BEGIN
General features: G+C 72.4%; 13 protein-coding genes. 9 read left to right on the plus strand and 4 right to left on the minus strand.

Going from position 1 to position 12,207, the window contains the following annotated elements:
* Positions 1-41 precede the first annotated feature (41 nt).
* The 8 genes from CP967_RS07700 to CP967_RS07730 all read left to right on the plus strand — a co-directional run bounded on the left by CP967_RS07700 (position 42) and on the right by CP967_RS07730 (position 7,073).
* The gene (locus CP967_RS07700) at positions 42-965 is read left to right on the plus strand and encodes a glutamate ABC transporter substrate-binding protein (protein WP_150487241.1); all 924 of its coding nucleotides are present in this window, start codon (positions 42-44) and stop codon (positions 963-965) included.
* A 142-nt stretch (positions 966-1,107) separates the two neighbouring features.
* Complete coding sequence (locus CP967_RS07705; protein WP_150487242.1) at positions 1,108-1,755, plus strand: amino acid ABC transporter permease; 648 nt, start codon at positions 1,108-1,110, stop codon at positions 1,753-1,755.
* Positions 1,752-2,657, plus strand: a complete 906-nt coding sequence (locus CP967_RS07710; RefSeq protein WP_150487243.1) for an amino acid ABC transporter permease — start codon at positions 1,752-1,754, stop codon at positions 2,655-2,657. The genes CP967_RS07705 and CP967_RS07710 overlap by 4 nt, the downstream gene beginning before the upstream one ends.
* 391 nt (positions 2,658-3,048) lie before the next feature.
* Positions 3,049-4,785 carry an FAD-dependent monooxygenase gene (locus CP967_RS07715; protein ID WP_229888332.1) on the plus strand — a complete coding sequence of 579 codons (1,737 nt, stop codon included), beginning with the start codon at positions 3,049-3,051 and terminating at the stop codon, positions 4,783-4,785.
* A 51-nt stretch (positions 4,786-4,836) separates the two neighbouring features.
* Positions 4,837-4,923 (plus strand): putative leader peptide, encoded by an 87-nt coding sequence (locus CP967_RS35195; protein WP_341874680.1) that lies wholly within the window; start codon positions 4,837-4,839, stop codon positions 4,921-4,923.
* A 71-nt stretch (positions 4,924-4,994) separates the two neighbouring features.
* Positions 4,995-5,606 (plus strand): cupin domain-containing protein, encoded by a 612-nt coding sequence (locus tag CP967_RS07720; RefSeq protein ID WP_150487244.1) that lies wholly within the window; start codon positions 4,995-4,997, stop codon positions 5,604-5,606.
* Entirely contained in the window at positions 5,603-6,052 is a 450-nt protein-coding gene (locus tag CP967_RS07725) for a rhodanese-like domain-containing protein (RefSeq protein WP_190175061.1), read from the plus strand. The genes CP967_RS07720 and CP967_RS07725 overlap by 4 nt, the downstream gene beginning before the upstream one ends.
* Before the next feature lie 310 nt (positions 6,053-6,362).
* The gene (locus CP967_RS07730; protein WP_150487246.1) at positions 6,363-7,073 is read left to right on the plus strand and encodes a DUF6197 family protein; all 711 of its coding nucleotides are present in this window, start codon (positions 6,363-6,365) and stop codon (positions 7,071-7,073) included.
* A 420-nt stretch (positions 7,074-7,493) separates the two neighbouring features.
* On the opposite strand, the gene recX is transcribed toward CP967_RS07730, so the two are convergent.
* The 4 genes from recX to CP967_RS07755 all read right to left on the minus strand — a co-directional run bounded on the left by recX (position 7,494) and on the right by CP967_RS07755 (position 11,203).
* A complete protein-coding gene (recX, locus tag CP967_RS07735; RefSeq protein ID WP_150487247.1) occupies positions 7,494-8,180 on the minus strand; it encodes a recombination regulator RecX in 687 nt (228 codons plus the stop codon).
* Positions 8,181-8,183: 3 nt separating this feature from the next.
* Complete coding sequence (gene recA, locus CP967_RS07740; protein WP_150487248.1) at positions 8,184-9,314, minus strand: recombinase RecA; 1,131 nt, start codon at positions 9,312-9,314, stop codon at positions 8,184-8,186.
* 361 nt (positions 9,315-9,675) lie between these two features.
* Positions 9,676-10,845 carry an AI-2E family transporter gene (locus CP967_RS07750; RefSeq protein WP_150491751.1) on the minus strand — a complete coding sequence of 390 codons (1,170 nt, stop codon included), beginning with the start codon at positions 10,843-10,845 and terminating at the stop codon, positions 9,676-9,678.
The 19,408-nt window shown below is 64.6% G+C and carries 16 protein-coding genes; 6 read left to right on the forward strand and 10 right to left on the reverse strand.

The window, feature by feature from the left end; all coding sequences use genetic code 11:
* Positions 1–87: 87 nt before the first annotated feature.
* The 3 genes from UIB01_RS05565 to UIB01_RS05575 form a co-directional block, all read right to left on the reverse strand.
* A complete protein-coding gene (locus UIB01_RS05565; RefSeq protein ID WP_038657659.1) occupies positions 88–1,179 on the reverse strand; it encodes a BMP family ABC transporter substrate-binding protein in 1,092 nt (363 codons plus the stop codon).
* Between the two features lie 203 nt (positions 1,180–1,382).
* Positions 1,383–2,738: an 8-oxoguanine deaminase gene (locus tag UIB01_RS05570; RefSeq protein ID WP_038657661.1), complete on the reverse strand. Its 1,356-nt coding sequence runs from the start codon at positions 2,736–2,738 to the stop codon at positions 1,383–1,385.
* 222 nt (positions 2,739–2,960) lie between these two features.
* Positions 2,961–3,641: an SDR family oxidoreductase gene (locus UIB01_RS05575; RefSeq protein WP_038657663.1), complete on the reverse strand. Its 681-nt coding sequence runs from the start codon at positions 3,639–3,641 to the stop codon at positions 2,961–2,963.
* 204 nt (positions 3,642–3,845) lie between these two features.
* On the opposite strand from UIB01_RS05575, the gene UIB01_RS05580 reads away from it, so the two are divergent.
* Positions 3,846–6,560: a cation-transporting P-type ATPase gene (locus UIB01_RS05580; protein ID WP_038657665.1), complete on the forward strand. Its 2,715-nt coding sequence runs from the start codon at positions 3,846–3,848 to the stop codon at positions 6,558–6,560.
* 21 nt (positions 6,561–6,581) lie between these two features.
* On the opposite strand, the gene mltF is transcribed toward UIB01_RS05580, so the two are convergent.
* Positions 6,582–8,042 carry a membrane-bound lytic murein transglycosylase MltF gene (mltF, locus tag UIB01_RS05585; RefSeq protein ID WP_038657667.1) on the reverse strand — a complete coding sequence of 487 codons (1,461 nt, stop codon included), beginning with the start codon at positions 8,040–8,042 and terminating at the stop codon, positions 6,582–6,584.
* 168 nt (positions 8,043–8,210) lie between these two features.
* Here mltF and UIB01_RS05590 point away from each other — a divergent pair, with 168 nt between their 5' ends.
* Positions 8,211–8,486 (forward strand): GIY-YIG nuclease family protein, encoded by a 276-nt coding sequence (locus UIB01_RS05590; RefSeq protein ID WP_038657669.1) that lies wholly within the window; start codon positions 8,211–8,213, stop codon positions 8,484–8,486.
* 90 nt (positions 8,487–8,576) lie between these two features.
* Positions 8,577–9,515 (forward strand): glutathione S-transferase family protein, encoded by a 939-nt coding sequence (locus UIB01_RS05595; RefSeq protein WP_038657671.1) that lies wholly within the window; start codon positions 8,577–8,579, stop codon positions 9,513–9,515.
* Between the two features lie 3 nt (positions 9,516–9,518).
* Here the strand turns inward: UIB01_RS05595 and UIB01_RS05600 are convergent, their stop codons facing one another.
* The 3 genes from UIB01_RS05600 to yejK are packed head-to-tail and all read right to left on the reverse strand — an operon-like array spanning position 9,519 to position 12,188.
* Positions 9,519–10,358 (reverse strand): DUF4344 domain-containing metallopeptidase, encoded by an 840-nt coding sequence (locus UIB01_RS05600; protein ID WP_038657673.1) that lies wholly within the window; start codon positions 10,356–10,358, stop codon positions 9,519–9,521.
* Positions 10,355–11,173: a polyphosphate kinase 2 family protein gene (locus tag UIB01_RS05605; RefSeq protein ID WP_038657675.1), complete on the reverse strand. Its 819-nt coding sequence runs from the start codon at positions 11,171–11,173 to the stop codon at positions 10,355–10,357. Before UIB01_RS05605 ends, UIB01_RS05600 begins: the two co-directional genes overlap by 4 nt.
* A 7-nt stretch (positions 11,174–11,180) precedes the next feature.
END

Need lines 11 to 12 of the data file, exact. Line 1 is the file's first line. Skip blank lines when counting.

* A 51-nt stretch (positions 4,786-4,836) separates the two neighbouring features.
* Positions 4,837-4,923 (plus strand): putative leader peptide, encoded by an 87-nt coding sequence (locus CP967_RS35195; protein WP_341874680.1) that lies wholly within the window; start codon positions 4,837-4,839, stop codon positions 4,921-4,923.